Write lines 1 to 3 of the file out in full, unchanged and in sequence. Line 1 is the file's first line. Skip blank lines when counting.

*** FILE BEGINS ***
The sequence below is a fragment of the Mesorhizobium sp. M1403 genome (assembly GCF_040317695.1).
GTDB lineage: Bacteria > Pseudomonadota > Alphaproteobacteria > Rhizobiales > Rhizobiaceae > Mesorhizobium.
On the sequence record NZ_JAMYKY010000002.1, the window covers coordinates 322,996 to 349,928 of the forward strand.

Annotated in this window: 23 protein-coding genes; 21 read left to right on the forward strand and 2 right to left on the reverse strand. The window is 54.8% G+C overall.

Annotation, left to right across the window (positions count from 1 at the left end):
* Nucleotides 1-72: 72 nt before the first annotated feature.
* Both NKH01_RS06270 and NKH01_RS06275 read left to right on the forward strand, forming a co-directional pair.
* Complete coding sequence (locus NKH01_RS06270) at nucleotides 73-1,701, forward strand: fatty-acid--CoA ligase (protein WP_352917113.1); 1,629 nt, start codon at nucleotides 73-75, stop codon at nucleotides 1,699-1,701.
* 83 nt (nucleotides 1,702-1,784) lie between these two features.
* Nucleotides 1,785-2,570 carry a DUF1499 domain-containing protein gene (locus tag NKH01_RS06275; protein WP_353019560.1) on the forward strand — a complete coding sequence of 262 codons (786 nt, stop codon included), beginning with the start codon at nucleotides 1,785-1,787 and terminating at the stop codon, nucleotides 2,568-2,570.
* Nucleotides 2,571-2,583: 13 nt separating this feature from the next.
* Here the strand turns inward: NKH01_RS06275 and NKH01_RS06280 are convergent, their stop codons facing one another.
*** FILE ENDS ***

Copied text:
The sequence below is a fragment of the Mesorhizobium sp. M1403 genome (assembly GCF_040317695.1).
GTDB lineage: Bacteria > Pseudomonadota > Alphaproteobacteria > Rhizobiales > Rhizobiaceae > Mesorhizobium.
On the sequence record NZ_JAMYKY010000002.1, the window covers coordinates 322,996 to 349,928 of the forward strand.